A new report has shed fresh light on Cyberpunk 2077’s troubled development.
According to Bloomberg‘s development sources (paywall), Cyberpunk 2077 suffered from a raft of technical problems and unrealistic deadlines set by CD Projekt management.
Cyberpunk 2077’s disastrous December 2020 launch, which revealed serious technical issues with the game on consoles, and glitches, bugs and cut content across all platforms, resulted in its removal from the PlayStation Store and a warning label on the Microsoft Store about the performance of the game on Xbox One.
This week, CD Projekt co-founder Marcin Iwiński addressed the events leading up to the botched launch of Cyberpunk 2077 in an attempt to explain how the game’s widely lambasted Xbox One and PlayStation 4 versions were released in such a poor state.
According to Iwiński, problems with the console release stemmed from Cyperpunk’s “huge” scope – specifically the “multitude of custom objects, interacting systems, and mechanics” all condensed into a single big city and “in a relatively loading-free environment”.
Despite the significant hardware gap, the studio believed “things did not look super difficult at first”, but Iwiński conceded “time has proven that we’ve underestimated the task”.
That proof, of course, came on launch day, when considerable criticism was immediately levied at Cyberpunk’s prominent bugs and awful performance, particularly on base consoles. However, Iwiński insisted the studio’s testing “did not show a big part of the issues you experienced”, and that the developer saw “significant improvements each and every day” as it got closer to release and “really believed we’d deliver in the final day zero update”.
However, according to Bloomberg, CD Projekt’s own developers said many common problems were discovered, but the staff didn’t have time to fix them before launch. According to Bloomberg’s sources, CD Projekt’s management dismissed concerns raised by engineers that Cyberpunk 2077 was too complex to run well on the ageing last-gen consoles.
The report also revealed that while Cyberpunk 2077 was announced in 2012, full development began in 2016 when studio head Adam Badowski took over as director and overhauled the game, including shifting it from third-person to first-person.
Bloomberg reports Cyberpunk 2077’s eye-catching E3 2018 demo “was almost entirely fake”. “CD Projekt hadn’t yet finalised and coded the underlying gameplay systems, which is why so many features, such as car ambushes, were missing from the final product,” Bloomberg said. “Developers said they felt like the demo was a waste of months that should have gone toward making the game.”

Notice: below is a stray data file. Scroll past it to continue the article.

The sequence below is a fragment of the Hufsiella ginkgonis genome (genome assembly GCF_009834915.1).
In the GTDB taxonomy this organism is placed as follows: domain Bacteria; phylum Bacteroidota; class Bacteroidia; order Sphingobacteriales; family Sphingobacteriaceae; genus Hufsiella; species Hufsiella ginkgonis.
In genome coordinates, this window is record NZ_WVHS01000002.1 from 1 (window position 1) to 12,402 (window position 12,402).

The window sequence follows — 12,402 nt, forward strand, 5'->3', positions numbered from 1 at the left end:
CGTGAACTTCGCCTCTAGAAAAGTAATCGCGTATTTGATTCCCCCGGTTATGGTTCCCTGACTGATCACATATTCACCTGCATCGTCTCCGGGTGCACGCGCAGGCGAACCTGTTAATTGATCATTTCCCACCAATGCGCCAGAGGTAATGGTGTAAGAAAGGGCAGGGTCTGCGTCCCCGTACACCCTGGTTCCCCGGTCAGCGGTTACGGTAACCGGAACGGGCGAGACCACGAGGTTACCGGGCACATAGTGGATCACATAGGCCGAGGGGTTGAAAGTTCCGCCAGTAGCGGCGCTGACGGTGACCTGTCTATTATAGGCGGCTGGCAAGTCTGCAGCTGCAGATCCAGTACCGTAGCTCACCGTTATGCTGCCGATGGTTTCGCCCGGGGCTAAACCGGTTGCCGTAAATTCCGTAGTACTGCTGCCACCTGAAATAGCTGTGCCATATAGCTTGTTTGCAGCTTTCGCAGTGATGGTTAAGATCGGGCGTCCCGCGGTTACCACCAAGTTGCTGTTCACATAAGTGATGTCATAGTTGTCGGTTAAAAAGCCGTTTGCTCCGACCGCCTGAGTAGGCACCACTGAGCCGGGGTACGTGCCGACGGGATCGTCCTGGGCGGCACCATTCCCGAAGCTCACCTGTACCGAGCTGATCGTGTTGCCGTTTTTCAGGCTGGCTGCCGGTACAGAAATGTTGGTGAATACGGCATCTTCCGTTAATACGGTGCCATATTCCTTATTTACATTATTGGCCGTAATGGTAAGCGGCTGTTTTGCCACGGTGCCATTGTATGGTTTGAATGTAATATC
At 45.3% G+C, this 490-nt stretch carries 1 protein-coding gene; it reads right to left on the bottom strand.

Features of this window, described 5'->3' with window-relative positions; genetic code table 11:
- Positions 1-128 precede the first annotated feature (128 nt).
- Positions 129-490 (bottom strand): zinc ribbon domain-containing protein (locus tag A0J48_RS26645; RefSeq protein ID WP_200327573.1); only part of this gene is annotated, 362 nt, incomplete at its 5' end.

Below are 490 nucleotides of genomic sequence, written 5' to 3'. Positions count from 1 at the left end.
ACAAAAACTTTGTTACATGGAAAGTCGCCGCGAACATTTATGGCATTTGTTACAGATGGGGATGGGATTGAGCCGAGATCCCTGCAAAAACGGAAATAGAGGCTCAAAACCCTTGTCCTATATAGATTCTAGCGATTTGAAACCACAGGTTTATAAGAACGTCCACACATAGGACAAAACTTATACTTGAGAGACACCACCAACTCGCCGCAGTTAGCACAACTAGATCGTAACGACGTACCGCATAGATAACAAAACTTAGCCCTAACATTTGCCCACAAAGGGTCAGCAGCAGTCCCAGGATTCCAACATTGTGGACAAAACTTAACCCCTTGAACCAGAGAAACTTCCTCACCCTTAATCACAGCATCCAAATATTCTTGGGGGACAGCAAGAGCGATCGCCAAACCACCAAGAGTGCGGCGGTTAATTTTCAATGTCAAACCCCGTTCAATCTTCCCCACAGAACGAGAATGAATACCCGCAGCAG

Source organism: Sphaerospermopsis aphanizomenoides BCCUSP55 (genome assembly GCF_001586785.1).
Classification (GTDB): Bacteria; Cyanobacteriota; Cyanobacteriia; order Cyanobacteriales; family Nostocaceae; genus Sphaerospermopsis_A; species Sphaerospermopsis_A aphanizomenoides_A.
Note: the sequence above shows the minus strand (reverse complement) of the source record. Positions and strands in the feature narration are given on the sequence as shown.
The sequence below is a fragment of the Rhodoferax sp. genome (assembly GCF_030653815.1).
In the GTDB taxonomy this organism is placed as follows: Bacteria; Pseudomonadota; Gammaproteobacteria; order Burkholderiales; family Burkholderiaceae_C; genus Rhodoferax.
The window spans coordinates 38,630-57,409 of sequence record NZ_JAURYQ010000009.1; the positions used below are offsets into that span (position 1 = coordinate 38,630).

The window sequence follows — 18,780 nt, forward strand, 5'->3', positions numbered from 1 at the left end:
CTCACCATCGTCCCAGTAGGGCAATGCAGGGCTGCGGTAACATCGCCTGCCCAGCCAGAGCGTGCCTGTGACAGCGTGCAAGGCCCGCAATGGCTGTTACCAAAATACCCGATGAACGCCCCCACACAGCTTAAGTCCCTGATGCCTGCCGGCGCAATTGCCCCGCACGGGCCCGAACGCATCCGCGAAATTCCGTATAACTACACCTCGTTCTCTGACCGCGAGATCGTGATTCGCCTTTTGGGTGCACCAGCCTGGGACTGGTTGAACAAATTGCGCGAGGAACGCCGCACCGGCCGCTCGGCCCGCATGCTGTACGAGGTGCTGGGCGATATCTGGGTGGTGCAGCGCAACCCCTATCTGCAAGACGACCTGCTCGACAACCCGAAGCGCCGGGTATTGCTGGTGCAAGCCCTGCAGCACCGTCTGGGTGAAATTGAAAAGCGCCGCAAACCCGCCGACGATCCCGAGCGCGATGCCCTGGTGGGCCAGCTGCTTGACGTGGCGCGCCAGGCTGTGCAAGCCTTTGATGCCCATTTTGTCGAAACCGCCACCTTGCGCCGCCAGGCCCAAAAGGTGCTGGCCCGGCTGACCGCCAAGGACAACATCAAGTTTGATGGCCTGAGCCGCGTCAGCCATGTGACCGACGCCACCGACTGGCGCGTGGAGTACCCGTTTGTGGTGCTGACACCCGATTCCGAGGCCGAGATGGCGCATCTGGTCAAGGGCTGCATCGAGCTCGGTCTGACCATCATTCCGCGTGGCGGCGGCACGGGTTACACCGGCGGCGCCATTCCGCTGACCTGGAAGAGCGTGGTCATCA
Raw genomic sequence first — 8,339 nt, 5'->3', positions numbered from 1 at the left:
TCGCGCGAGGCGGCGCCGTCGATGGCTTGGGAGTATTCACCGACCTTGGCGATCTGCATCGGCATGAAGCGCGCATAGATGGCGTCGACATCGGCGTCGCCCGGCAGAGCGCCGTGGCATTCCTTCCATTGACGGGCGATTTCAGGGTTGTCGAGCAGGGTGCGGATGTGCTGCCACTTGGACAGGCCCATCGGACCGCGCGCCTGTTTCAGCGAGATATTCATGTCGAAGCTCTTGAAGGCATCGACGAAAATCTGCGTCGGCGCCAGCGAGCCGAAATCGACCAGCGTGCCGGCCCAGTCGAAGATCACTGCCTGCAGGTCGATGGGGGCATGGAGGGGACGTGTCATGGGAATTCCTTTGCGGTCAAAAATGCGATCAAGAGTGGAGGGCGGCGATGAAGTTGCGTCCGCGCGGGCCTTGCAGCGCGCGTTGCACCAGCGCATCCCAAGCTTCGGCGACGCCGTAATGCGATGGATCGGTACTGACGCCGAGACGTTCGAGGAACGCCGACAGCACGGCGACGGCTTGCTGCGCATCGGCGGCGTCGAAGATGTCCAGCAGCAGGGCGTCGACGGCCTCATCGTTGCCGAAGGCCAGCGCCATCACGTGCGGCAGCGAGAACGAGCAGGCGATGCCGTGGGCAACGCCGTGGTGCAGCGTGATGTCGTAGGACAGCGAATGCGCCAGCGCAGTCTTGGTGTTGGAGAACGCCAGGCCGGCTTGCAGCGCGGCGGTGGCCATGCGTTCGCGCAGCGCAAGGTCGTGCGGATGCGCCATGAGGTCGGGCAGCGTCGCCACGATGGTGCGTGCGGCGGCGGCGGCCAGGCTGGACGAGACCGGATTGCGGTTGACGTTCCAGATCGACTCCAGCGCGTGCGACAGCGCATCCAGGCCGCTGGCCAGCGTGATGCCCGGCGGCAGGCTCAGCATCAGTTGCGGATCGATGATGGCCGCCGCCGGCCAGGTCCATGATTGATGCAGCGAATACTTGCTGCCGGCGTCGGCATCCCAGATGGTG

Jason Schreier, author of the report, took to Twitter to reveal more, saying features originally planned for Cyberpunk 2077, such as wall-running, flying cars and ambushes were all cut during the process of development.
CD Projekt addressed the removal of the wall-running feature – shown off in gameplay demos prior to launch – in a July 2020 interview. Speaking to GameReactor, level designer Max Pears said wall-running was removed “due to design reasons”.
Previous gameplay had shown player-character V using Mantis Blades to perch in hard-to-reach spots before leaping down to assassinate enemies. This never made it into the final version of the game.
Schreier also tweeted to comment on Cyberpunk 2077’s disappointing police system, which “was all done at the last minute”.
“As is evident by the final product, it was unclear to some of the team why they were trying to make both an RPG and a GTA with a fraction of Rockstar’s staff,” Schreier said.
– And if you’re wondering why the police system in Cyberpunk 2077 is so janky: well, it was all done at the last minute. As is evident by the final product, it was unclear to some of the team why they were trying to make both an RPG and a GTA with a fraction of Rockstar’s staff
— Jason Schreier (@jasonschreier) January 16, 2021
CD Projekt’s approach to crunch has come under fire in recent years. In September 2020, CD Projekt told employees it would require them to work six-day weeks until the game’s November launch (it was subsequently delayed to December), breaking a previous promise not to force compulsory overtime to finish the project.
This new, compulsory overtime was paid, as is required by Polish law, but came after many employees were reportedly working long hours already.
At the time, Badowski tweeted to say: “This is one of the hardest decisions I’ve had to make, but everyone is well compensated for every extra hour they put in. And, like in recent years, 10 per cent of the annual profit our company generates in 2020 will be split directly among the team.”
When CD Projekt delayed Cyberpunk a final time to December, it said it was struggling to ship the large number of different versions of the game it needed to have ready this year – including current and next-gen consoles, PC and Google Stadia.
Bloomberg reveals the extent of the crunch that occurred at the studio over the years, with some staff saying they felt pressured to put in extra hours by their managers or coworkers.
– A few non-Polish staffers shared stories about coworkers using Polish in front of them, which violated company rules. Made them feel ostracized, they said… were their coworkers talking shit about them? Combined with crunch and low salaries, this led quite a few expats to quit
— Jason Schreier (@jasonschreier) January 16, 2021
Thoughts now turn to CD Projekt’s ongoing attempt to turn Cyberpunk 2077 around. The studio plans to release variably sized patches – intended to fix bugs and improve the experience across all platforms – “on a regular basis”. The first of these is due next week, with another more significant patch to follow in the coming weeks.
But will Cyberpunk 2077 patches be enough to restore CD Projekt’s reputation in the eyes of fans and investors?